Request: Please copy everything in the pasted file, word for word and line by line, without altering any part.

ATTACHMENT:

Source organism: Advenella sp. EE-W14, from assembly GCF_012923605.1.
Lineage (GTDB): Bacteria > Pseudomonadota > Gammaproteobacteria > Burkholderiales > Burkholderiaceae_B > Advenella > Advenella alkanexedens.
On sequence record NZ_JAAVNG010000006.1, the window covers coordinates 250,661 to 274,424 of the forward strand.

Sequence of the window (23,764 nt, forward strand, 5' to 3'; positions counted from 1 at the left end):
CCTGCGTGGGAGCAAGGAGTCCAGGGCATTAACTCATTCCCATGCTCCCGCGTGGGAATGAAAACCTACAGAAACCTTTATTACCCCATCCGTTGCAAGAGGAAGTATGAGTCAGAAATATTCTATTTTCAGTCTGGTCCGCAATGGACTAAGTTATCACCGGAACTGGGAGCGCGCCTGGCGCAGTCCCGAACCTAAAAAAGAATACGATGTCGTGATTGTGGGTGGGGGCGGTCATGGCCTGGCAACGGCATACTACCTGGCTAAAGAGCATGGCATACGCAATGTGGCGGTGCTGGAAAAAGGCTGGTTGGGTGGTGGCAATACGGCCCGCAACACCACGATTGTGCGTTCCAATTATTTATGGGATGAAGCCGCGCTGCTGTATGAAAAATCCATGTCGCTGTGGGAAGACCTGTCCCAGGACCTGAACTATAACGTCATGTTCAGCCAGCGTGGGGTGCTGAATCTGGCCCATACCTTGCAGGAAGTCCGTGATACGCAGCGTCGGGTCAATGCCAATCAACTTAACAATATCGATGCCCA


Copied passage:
Source organism: Advenella sp. EE-W14, from assembly GCF_012923605.1.
Lineage (GTDB): Bacteria > Pseudomonadota > Gammaproteobacteria > Burkholderiales > Burkholderiaceae_B > Advenella > Advenella alkanexedens.
On sequence record NZ_JAAVNG010000006.1, the window covers coordinates 250,661 to 274,424 of the forward strand.

Sequence of the window (23,764 nt, forward strand, 5' to 3'; positions counted from 1 at the left end):
CCTGCGTGGGAGCAAGGAGTCCAGGGCATTAACTCATTCCCATGCTCCCGCGTGGGAATGAAAACCTACAGAAACCTTTATTACCCCATCCGTTGCAAGAGGAAGTATGAGTCAGAAATATTCTATTTTCAGTCTGGTCCGCAATGGACTAAGTTATCACCGGAACTGGGAGCGCGCCTGGCGCAGTCCCGAACCTAAAAAAGAATACGATGTCGTGATTGTGGGTGGGGGCGGTCATGGCCTGGCAACGGCATACTACCTGGCTAAAGAGCATGGCATACGCAATGTGGCGGTGCTGGAAAAAGGCTGGTTGGGTGGTGGCAATACGGCCCGCAACACCACGATTGTGCGTTCCAATTATTTATGGGATGAAGCCGCGCTGCTGTATGAAAAATCCATGTCGCTGTGGGAAGACCTGTCCCAGGACCTGAACTATAACGTCATGTTCAGCCAGCGTGGGGTGCTGAATCTGGCCCATACCTTGCAGGAAGTCCGTGATACGCAGCGTCGGGTCAATGCCAATCAACTTAACAATATCGATGCCCA